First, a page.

Introduction to Bookbinding

Bookbinding is the last step in the production of a manuscript. It is completed by a stationer – the person who received the order and facilitated the production of the manuscript by distributing gatherings to the town illuminators. The book is prepared for binding by reassembling the gatherings and erasing smudges caused by other stages of production.

The gatherings are sewing together and onto bands or cords, often made of leather or hemp. Variations can go around the band once, twice, or through the center. The bands are then threaded into the boards and then ends are hammered in with pegs. An example of sewing around the cords is seen on Statuta antiqua et nova ordinis Cartusiensis from the Cary Collection in the Rochester Institute of Technology library.


Statuta antiqua et nova ordinis Cartusiensis

The Statuta antiqua et nova ordinis Cartusiensis is most likely German, and Germany is a point of interest because it was the origin of early published Western binding manuals. The leaves are made of parchment, and the book is probably an early copy or draft, as there are many corrections (cross-outs, erasing) and insertions. The visible sewing is done on four double bands and the endbands have survived. While there is no surviving original cover, it likely would have been made of beech, as that was the most popular type of wooden board used in the German region.

The book is from the Gothic period, which will be discussed in more detail in the Gothic Bindings section of this exhibit.

The link stitch is commonly used to hold together the gatherings. To create a link stitch, the thread begins at the center fold, exits through the sewing station, drops and loops around the previous link, rises and re-enters the station to span to the next sewing hole. This stitch generally appears as a braid and variations can involve multiple needles. The sewing is the most time-consuming element of the binding process.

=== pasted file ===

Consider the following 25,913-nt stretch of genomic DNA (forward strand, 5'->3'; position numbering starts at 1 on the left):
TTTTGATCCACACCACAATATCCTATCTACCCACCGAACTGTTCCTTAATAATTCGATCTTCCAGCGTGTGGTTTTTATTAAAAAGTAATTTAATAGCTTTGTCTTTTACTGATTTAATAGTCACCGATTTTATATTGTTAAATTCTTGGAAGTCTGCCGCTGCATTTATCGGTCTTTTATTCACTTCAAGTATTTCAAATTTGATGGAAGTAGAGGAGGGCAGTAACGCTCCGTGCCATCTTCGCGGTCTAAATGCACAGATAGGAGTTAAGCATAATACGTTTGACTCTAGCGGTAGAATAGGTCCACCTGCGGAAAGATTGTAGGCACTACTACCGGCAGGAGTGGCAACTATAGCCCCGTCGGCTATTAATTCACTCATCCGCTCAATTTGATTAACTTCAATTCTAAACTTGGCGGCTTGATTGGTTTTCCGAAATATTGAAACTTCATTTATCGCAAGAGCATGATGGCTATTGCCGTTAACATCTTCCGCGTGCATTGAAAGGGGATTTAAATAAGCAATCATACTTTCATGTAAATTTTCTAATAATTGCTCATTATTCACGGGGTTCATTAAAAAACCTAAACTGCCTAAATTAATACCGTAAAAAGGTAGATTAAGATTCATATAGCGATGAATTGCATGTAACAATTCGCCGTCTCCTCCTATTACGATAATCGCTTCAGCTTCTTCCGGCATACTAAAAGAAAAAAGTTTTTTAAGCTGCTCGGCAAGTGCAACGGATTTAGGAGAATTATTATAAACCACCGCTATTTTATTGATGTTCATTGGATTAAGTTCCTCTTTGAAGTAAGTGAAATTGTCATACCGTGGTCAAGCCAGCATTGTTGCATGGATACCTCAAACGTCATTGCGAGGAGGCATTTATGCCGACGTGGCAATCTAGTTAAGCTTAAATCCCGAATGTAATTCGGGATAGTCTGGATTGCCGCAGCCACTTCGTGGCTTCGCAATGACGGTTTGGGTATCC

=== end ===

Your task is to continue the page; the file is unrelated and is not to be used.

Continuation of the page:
Cover boards were usually wood, sometimes leather, and later pasteboard. Oak was most commonly used in England and France, whereas beech or pine was preferred in Italy. Italian books were often lighter than other northern books. In early books, the covers were cut flush with the ends of the pages. They became longer to help protect the pages in 1200, and sometimes were given beveled edges. Flyleaves also add an extra layer of protection to the book block and were often made of leaves from older manuscripts. The book can be finished after attaching the boards, but most are then decorated.

Einbandkunde is used as a term to mean the study or research of the embellished covers of books. Manuscripts were covered with leather, tanned, and sometimes dyed.  Sides were often decorated with repeated patterns of flora or fauna. Decorative cornerpieces made of metal could be used to protect the corners of the cover and clasps were used to hold the book shut. Precious metals and jewels could also be added to decorate the cover.

The first surviving bindings are from around the third and fourth centuries. The most well-known early books are the Nag Hammadi Manuscripts. Thirteen papyrus codices were found in a jar buried by the Egyptian village of Nag Hammadi. Because they were well preserved and untouched, the books retained their original leather bindings.

Introduction to Bookbinding